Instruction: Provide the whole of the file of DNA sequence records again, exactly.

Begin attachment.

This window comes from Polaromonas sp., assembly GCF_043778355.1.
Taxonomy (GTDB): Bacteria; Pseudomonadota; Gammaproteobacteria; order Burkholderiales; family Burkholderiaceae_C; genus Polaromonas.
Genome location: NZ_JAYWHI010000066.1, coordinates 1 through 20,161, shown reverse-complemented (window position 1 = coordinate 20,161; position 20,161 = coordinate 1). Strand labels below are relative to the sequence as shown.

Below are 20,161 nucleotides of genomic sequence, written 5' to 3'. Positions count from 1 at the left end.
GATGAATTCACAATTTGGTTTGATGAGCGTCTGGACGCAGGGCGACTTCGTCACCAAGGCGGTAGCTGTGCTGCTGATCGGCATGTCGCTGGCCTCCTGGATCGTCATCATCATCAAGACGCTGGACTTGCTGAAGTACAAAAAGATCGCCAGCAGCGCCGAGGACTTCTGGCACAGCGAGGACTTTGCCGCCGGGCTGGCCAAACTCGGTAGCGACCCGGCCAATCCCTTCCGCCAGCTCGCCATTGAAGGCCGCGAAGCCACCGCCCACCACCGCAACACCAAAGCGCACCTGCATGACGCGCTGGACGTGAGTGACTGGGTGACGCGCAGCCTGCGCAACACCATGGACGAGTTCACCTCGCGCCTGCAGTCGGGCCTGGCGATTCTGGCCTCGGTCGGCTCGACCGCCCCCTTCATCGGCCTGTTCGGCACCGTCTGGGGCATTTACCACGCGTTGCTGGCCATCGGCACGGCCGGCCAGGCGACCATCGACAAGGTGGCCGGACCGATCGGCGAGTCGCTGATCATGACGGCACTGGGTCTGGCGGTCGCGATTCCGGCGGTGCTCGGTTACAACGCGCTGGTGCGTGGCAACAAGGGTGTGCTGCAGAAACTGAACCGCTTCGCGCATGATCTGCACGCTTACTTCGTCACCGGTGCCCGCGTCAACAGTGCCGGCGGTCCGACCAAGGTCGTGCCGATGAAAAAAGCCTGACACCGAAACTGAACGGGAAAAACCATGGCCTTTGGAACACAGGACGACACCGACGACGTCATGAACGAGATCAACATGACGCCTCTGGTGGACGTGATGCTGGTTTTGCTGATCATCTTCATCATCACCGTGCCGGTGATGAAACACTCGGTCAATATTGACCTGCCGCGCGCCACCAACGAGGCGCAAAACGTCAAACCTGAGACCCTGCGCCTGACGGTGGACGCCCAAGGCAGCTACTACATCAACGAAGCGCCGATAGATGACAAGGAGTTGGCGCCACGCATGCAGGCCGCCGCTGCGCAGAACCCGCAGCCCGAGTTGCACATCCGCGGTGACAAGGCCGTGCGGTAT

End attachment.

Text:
This window comes from Polaromonas sp., assembly GCF_043778355.1.
Taxonomy (GTDB): Bacteria; Pseudomonadota; Gammaproteobacteria; order Burkholderiales; family Burkholderiaceae_C; genus Polaromonas.
Genome location: NZ_JAYWHI010000066.1, coordinates 1 through 20,161, shown reverse-complemented (window position 1 = coordinate 20,161; position 20,161 = coordinate 1). Strand labels below are relative to the sequence as shown.

Below are 20,161 nucleotides of genomic sequence, written 5' to 3'. Positions count from 1 at the left end.
GATGAATTCACAATTTGGTTTGATGAGCGTCTGGACGCAGGGCGACTTCGTCACCAAGGCGGTAGCTGTGCTGCTGATCGGCATGTCGCTGGCCTCCTGGATCGTCATCATCATCAAGACGCTGGACTTGCTGAAGTACAAAAAGATCGCCAGCAGCGCCGAGGACTTCTGGCACAGCGAGGACTTTGCCGCCGGGCTGGCCAAACTCGGTAGCGACCCGGCCAATCCCTTCCGCCAGCTCGCCATTGAAGGCCGCGAAGCCACCGCCCACCACCGCAACACCAAAGCGCACCTGCATGACGCGCTGGACGTGAGTGACTGGGTGACGCGCAGCCTGCGCAACACCATGGACGAGTTCACCTCGCGCCTGCAGTCGGGCCTGGCGATTCTGGCCTCGGTCGGCTCGACCGCCCCCTTCATCGGCCTGTTCGGCACCGTCTGGGGCATTTACCACGCGTTGCTGGCCATCGGCACGGCCGGCCAGGCGACCATCGACAAGGTGGCCGGACCGATCGGCGAGTCGCTGATCATGACGGCACTGGGTCTGGCGGTCGCGATTCCGGCGGTGCTCGGTTACAACGCGCTGGTGCGTGGCAACAAGGGTGTGCTGCAGAAACTGAACCGCTTCGCGCATGATCTGCACGCTTACTTCGTCACCGGTGCCCGCGTCAACAGTGCCGGCGGTCCGACCAAGGTCGTGCCGATGAAAAAAGCCTGACACCGAAACTGAACGGGAAAAACCATGGCCTTTGGAACACAGGACGACACCGACGACGTCATGAACGAGATCAACATGACGCCTCTGGTGGACGTGATGCTGGTTTTGCTGATCATCTTCATCATCACCGTGCCGGTGATGAAACACTCGGTCAATATTGACCTGCCGCGCGCCACCAACGAGGCGCAAAACGTCAAACCTGAGACCCTGCGCCTGACGGTGGACGCCCAAGGCAGCTACTACATCAACGAAGCGCCGATAGATGACAAGGAGTTGGCGCCACGCATGCAGGCCGCCGCTGCGCAGAACCCGCAGCCCGAGTTGCACATCCGCGGTGACAAGGCCGTGCGGTAT